LAHORE: On Monday, June 12th, the World Day Against Child Labour was observed. But the day focusing attention on the global extent of child labour and the action and efforts needed to eliminate it, holds least significance in Pakistan. The country is regularly near the top of the list of the countries where child labour is common.
According to a report published in 2012, over 12.5 million children in Pakistan are involved in child labour. That means over 10 per cent of the country’s populace is engaged in child labour and let’s not forget that many instances of it often go unreported as children serving as domestic help rarely manage to make the count.
But despite these statistics, the blatant ignorance of the issue is a cause of concern as many segments of society choose to pretend that child labour doesn’t exist and go on to employ a child, under the age of 14, as their domestic help or sit at roadside dhabas only to ask for chai from children waiting tables. Tayyaba’s torture case reported at the beginning of the year managed to create countrywide outrage, which had more to do with the torture she allegedly received than the fact that a 10-year-old was the domestic helper.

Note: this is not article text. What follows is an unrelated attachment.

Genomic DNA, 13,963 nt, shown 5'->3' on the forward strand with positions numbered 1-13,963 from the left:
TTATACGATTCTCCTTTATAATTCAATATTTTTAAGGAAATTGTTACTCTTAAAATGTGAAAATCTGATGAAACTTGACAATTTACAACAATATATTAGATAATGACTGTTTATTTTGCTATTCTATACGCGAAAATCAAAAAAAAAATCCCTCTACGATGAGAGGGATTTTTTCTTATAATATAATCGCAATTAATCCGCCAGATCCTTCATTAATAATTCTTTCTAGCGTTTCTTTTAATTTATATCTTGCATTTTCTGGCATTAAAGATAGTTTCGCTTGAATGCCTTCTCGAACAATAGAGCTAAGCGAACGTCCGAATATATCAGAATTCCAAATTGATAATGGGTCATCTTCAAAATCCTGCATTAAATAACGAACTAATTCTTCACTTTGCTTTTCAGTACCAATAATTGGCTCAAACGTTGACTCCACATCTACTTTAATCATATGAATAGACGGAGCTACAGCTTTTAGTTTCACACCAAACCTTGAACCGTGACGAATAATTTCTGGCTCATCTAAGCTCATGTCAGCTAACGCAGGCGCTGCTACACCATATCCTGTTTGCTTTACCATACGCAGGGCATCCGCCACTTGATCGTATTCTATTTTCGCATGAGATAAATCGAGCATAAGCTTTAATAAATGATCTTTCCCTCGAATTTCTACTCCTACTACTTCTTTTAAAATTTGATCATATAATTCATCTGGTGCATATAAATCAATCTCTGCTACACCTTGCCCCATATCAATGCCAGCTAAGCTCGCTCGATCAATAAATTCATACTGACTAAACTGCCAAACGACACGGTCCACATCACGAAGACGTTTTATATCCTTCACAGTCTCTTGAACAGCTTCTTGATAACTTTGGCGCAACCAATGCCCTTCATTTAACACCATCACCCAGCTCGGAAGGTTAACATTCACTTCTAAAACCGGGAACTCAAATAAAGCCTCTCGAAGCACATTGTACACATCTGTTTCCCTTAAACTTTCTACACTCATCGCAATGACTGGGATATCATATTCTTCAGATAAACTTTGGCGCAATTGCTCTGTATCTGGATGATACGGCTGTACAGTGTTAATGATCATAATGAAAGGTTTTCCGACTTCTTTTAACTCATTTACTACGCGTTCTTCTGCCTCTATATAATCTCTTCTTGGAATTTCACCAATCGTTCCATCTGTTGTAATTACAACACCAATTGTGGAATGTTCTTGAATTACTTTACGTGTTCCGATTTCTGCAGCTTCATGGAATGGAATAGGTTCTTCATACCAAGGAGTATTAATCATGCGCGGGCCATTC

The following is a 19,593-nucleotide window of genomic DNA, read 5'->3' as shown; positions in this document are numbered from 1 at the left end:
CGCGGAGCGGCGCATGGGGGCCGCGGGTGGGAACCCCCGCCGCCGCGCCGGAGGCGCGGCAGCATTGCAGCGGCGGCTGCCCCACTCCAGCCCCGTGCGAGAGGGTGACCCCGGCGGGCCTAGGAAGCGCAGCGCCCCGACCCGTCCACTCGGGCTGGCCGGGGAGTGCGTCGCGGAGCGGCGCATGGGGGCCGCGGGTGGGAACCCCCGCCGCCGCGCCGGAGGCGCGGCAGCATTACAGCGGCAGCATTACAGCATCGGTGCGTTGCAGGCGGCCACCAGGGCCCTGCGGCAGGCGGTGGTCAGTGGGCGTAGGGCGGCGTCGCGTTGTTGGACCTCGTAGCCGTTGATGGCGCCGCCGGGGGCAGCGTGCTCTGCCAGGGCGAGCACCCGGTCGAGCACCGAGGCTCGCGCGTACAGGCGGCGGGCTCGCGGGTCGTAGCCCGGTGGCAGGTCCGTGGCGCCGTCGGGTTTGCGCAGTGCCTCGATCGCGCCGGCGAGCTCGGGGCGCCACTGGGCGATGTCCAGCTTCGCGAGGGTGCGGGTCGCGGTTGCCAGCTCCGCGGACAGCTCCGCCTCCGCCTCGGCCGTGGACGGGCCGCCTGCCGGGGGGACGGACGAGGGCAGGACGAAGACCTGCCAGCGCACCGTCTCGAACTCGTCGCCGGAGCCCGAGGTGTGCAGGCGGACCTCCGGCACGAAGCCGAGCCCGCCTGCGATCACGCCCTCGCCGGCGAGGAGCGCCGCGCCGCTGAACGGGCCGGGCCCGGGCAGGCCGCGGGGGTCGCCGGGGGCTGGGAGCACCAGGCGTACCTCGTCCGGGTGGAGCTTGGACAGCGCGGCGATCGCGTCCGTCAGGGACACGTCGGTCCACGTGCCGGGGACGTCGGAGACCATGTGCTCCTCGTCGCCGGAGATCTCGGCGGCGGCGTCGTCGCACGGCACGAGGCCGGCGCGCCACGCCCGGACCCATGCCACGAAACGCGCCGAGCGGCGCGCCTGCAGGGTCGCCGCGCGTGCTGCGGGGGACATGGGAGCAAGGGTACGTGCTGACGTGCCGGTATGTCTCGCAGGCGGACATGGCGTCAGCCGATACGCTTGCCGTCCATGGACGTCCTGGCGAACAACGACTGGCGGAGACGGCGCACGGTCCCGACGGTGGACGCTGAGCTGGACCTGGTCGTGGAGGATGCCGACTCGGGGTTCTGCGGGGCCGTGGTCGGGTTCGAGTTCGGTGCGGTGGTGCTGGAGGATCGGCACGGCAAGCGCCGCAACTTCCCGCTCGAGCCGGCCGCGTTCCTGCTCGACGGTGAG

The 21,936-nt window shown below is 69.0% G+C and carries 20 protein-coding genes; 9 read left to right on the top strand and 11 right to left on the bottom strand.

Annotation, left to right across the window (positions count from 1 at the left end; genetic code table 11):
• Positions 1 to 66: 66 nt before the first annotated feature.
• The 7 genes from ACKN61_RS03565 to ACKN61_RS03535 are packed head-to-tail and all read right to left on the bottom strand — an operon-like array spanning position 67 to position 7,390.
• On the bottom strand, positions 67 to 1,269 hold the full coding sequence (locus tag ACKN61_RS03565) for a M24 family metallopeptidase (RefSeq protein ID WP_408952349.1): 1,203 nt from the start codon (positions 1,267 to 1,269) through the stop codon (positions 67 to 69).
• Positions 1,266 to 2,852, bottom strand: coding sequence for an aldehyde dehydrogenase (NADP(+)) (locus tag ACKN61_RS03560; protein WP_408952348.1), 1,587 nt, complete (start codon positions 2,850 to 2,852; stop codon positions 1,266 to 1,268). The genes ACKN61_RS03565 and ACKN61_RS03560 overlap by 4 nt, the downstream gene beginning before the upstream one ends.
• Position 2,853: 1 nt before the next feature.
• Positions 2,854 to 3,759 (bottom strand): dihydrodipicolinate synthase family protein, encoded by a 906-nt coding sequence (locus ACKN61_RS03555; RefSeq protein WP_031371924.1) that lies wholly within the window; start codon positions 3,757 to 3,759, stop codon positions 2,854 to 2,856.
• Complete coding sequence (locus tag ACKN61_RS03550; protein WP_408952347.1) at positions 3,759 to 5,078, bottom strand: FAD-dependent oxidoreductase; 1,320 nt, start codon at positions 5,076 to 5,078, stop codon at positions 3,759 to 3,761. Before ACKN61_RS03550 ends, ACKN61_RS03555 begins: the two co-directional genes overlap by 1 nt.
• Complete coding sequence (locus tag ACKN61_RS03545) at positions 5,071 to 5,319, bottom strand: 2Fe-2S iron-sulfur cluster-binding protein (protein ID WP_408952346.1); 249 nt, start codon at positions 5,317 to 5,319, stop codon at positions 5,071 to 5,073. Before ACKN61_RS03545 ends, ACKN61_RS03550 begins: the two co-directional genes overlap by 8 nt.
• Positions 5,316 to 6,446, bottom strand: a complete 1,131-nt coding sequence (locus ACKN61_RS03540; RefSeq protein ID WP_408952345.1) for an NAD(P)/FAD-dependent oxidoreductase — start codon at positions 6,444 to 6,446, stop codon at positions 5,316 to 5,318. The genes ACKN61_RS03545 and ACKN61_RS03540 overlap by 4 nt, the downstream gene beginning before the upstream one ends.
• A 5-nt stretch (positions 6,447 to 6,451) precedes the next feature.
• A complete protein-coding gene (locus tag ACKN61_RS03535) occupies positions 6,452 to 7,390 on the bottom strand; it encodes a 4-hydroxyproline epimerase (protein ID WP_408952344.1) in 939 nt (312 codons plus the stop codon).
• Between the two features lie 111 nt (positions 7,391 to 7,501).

Initiatives taken to curb the situation have only been limited to spreading awareness with little efforts on ground. With 2017 World Day Against Child Labour focusing on the impact of conflicts and disasters on child labour, Pakistan’s situation looks grimmer.
Globally, around 200 million people are affected by disasters every year and a third of this proportion are children. Conflict and disaster hit areas are more prone to have child labour owing to the limited resources they are left with. This means war in Waziristan, famine in Thar and other conflict or disaster hit zones in the country can further aggravate the situation, or, perhaps, already have. And the situation may only get worse as depriving a child of education means perpetuating a cycle of poverty, violence and inequality, which only adds to the already growing problems of the country.
Published in The Express Tribune, June 17th, 2017.